Here’s How to Craft the Perfect Comeback

“My dear, you
 are ugly. But tomorrow I shall be sober and you will still be ugly.”

How to craft the perfect comebackShutterstock (2)

In a 1997 episode of Seinfeld 
called “The Comeback,” George Costanza is merrily stuffing himself with free shrimp at a meeting. His coworker mocks him: “Hey, George, the ocean called. They’re running out of shrimp.” George sits there humiliated as laughter fills the room, his mind searching frantically for the perfect riposte. It’s only later, on the drive home, that he thinks of the comeback. But the moment has passed. (That may have been a good thing, since George’s epiphany was, predictably, mediocre: “Well, the jerk store called and they’re running out of you!”)

The disappointing experience of thinking of the perfect response too late—l’esprit de l’escalier, or “staircase wit”—was identified by French philosopher Denis Diderot. He was so overwhelmed by an argument at a party that he could think clearly again only once he’d gotten to the bottom of the stairs.

We’ve all been there, envying those who are quicker on their feet. So we decided to ask people who rely on witty rejoinders for a living—improv performers, freestyle rappers, and others—how anyone might seize the opportunity for clever retorts in everyday life. Here are their insights.

Don’t think too much

In improv, the funniest responses occur on the spur of the moment, says Douglas Widick, a performer who trained with Chicago’s Upright Citizens Brigade. Don’t worry about crafting the perfect reply. “It’s about letting go of the need to judge ourselves,” says Belina Raffy, CEO of the ­Berlin-based company Maffick, which uses improv skills in business. “Especially if we are operating from the desire to make each other look good—a key tenet of improvisation.” Not every riposte will be a gem, but some will hit their mark.

Listen before you leap

Still, spend some time considering the argument that your sparring partner is laying out. Your retort may be more accurate and therefore more successful, says Jim Tosone, a business technology executive turned improv coach who developed the Improv Means Business program.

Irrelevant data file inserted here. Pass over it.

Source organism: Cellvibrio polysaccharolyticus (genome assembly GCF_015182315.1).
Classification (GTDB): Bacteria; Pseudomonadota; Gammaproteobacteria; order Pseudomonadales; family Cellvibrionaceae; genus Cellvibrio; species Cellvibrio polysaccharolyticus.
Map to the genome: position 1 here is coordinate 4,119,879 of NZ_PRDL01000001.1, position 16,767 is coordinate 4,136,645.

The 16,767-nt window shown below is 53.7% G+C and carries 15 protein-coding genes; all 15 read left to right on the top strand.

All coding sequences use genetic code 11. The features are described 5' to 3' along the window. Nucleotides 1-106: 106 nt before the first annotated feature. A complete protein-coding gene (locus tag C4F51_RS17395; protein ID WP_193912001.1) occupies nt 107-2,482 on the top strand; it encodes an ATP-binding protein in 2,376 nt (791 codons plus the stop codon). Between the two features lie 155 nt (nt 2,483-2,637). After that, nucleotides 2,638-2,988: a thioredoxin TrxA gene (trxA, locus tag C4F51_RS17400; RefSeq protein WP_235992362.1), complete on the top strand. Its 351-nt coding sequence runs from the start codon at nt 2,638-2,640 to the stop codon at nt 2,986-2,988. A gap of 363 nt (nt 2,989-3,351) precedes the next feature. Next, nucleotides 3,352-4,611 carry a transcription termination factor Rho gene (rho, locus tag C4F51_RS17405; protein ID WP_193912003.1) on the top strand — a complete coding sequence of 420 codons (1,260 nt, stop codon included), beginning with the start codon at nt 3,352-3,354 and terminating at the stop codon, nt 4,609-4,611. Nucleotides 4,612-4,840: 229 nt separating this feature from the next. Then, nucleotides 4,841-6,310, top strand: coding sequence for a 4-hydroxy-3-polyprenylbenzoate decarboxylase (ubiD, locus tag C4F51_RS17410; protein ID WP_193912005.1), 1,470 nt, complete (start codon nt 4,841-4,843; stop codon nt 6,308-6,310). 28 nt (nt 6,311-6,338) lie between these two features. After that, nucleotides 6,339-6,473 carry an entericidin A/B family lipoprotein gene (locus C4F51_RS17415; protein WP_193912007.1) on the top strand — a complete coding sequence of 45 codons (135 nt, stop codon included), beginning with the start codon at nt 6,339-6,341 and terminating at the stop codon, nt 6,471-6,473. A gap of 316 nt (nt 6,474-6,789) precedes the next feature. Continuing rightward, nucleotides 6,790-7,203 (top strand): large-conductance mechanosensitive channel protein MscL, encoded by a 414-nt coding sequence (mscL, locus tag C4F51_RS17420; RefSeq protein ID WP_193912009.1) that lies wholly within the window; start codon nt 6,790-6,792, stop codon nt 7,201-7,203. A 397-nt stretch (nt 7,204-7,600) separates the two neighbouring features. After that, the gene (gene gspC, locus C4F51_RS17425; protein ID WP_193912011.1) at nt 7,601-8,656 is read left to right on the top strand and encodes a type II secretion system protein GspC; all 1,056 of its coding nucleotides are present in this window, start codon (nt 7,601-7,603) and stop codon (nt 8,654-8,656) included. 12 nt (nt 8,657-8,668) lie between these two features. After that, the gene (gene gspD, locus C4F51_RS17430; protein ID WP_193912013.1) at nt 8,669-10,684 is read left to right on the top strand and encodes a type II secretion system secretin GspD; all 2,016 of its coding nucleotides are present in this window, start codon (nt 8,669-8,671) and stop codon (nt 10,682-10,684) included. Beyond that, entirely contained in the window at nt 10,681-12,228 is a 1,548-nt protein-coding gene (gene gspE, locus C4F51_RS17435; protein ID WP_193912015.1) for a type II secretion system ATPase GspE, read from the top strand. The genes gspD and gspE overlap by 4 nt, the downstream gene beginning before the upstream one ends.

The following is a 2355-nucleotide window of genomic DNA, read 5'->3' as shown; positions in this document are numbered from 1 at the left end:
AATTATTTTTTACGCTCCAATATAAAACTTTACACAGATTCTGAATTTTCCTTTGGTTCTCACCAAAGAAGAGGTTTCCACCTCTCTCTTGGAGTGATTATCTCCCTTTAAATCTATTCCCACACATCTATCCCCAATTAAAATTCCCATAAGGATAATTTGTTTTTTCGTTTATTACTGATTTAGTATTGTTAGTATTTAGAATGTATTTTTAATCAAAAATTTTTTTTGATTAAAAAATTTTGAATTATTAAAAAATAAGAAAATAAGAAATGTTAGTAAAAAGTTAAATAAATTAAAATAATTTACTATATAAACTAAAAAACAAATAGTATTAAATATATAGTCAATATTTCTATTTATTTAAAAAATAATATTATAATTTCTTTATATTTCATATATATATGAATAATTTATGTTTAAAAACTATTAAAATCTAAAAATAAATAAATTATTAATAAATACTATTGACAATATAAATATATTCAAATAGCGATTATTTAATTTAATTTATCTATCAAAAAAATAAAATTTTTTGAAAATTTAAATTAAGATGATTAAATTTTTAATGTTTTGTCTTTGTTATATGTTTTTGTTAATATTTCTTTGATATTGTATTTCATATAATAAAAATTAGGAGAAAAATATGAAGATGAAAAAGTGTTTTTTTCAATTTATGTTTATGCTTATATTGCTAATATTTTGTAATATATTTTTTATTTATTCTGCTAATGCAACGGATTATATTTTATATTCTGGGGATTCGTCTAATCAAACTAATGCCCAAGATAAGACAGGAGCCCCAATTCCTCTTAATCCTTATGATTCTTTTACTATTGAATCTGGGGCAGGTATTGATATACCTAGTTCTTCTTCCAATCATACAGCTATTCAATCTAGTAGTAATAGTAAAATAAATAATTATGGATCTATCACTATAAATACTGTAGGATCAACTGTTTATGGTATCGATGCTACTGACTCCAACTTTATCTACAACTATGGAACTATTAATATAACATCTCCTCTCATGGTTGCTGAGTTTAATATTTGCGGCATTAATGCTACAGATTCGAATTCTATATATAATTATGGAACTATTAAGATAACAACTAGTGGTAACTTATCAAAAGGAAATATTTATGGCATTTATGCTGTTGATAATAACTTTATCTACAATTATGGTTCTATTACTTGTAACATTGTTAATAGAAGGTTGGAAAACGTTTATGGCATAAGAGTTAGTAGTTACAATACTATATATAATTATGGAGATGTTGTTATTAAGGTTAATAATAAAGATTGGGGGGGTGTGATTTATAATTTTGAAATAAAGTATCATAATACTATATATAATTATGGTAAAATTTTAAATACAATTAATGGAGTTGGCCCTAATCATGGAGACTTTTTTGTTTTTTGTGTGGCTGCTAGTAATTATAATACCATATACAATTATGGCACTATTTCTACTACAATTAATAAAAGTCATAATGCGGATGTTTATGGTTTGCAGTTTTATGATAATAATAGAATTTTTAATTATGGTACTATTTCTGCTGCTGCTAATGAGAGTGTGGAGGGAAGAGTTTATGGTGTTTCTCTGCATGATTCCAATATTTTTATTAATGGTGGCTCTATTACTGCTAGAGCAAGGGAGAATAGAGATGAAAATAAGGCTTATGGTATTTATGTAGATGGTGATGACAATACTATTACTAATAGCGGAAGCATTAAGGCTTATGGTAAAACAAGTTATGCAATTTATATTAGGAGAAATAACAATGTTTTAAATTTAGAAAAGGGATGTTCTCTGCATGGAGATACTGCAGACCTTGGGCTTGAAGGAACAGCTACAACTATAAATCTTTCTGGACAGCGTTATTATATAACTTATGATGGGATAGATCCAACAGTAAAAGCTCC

Put a few in the bank

Some of history’s most skilled comeback artists stored witticisms for later use and were able to pull them out of their memory at the critical time. Winston Churchill was known for his comebacks, but Tim Riley, director and chief curator at the National Churchill Museum in Fulton, Missouri, says that many of his burns were borrowed.

One of his most famous lines was in response to a jab from politician Bessie Braddock: “Winston, you are drunk.” The prime minister replied, “Bessie, my dear, you are ugly. But tomorrow I shall be sober and you will still be ugly.”

Riley says a line similar to the above was actually copied from a W. C. Fields movie (which likely lifted it from a dig made by a House of Commons member). Nevertheless, it took quick thinking to pull it out at the right moment. “It was an off-the-cuff recall of something he had synthesized, composed earlier, and that he was waiting to perform,” Riley says.

Don’t obsess over a misfire

The high you get from spearing your opponent with a verbal thrust can be shadowed by its opposite: the low that comes from blurting out a lame response.

If it doesn’t go your way, the rapper iLLspokinn advises brushing off your missed opportunity rather than dwelling on your error: “It can be toxic to hold on to it,” he says.

Delays can be fatal

When you are conversing via text or social media, you get a few extra minutes to think through your responses. That could improve the quality of your zinger, but don’t deliberate for too long. Replies lose their punch after a day or so. “Speed is integral to wit, whether in real life or screen life,” says Scott Talan, a social media expert at American University.

In fact, some companies have learned to deploy quick-witted social media retorts as a marketing strategy. Wendy’s Twitter account has become so well-known for its sassy replies that some users try to intentionally provoke it, almost like a battle of the wits. “Bet you won’t follow me @Wendys,” a user challenged. “You won that bet,” Wendy’s immediately shot back.

George Costanza also learned that he who hesitates often loses in the comeback game. He meets his shrimp nemesis again at a business meeting and takes the opportunity to use his old “the jerk store called and they’re running out of you” line. Too late! The guy already has a comeback for the comeback: “What’s the difference?” he asks with a smile. “You’re their all-time bestseller.” Now, check out some of Shakespeare’s best insults that still sting today.

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Originally Published in Reader's Digest